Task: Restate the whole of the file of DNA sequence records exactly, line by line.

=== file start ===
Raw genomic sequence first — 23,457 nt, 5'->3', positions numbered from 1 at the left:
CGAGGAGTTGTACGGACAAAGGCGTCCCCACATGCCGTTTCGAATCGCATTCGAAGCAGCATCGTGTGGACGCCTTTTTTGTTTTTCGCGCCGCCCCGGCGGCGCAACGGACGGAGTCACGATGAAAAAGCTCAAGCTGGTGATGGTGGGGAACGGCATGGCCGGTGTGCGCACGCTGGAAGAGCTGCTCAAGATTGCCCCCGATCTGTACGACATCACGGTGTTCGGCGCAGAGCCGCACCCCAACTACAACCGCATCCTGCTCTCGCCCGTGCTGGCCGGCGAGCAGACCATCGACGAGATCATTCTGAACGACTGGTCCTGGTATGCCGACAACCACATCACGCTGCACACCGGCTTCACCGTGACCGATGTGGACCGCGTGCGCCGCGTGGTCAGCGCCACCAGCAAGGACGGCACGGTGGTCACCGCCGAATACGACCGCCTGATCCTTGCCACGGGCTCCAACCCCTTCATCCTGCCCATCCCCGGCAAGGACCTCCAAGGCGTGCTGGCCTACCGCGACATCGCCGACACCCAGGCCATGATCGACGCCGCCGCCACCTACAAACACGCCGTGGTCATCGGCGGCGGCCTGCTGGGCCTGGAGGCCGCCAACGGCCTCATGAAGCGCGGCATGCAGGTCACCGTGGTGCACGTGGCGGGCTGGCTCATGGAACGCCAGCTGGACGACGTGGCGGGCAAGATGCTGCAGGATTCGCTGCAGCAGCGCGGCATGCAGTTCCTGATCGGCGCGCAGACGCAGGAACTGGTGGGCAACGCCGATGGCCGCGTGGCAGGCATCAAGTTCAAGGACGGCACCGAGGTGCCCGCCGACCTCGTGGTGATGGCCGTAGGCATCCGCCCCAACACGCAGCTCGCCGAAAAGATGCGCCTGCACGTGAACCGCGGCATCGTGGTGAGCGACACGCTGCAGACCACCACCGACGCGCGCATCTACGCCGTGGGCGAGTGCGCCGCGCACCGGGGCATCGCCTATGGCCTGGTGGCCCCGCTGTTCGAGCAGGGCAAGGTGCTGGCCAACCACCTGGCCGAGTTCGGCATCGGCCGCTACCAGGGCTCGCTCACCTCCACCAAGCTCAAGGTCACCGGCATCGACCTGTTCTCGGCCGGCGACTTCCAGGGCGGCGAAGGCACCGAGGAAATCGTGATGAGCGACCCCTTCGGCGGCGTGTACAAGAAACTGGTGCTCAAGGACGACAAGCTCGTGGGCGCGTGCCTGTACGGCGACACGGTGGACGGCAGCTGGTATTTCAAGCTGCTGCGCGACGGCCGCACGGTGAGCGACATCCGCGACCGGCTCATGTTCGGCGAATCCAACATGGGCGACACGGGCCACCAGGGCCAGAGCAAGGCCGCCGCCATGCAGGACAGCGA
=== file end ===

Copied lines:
Raw genomic sequence first — 23,457 nt, 5'->3', positions numbered from 1 at the left:
CGAGGAGTTGTACGGACAAAGGCGTCCCCACATGCCGTTTCGAATCGCATTCGAAGCAGCATCGTGTGGACGCCTTTTTTGTTTTTCGCGCCGCCCCGGCGGCGCAACGGACGGAGTCACGATGAAAAAGCTCAAGCTGGTGATGGTGGGGAACGGCATGGCCGGTGTGCGCACGCTGGAAGAGCTGCTCAAGATTGCCCCCGATCTGTACGACATCACGGTGTTCGGCGCAGAGCCGCACCCCAACTACAACCGCATCCTGCTCTCGCCCGTGCTGGCCGGCGAGCAGACCATCGACGAGATCATTCTGAACGACTGGTCCTGGTATGCCGACAACCACATCACGCTGCACACCGGCTTCACCGTGACCGATGTGGACCGCGTGCGCCGCGTGGTCAGCGCCACCAGCAAGGACGGCACGGTGGTCACCGCCGAATACGACCGCCTGATCCTTGCCACGGGCTCCAACCCCTTCATCCTGCCCATCCCCGGCAAGGACCTCCAAGGCGTGCTGGCCTACCGCGACATCGCCGACACCCAGGCCATGATCGACGCCGCCGCCACCTACAAACACGCCGTGGTCATCGGCGGCGGCCTGCTGGGCCTGGAGGCCGCCAACGGCCTCATGAAGCGCGGCATGCAGGTCACCGTGGTGCACGTGGCGGGCTGGCTCATGGAACGCCAGCTGGACGACGTGGCGGGCAAGATGCTGCAGGATTCGCTGCAGCAGCGCGGCATGCAGTTCCTGATCGGCGCGCAGACGCAGGAACTGGTGGGCAACGCCGATGGCCGCGTGGCAGGCATCAAGTTCAAGGACGGCACCGAGGTGCCCGCCGACCTCGTGGTGATGGCCGTAGGCATCCGCCCCAACACGCAGCTCGCCGAAAAGATGCGCCTGCACGTGAACCGCGGCATCGTGGTGAGCGACACGCTGCAGACCACCACCGACGCGCGCATCTACGCCGTGGGCGAGTGCGCCGCGCACCGGGGCATCGCCTATGGCCTGGTGGCCCCGCTGTTCGAGCAGGGCAAGGTGCTGGCCAACCACCTGGCCGAGTTCGGCATCGGCCGCTACCAGGGCTCGCTCACCTCCACCAAGCTCAAGGTCACCGGCATCGACCTGTTCTCGGCCGGCGACTTCCAGGGCGGCGAAGGCACCGAGGAAATCGTGATGAGCGACCCCTTCGGCGGCGTGTACAAGAAACTGGTGCTCAAGGACGACAAGCTCGTGGGCGCGTGCCTGTACGGCGACACGGTGGACGGCAGCTGGTATTTCAAGCTGCTGCGCGACGGCCGCACGGTGAGCGACATCCGCGACCGGCTCATGTTCGGCGAATCCAACATGGGCGACACGGGCCACCAGGGCCAGAGCAAGGCCGCCGCCATGCAGGACAGCGA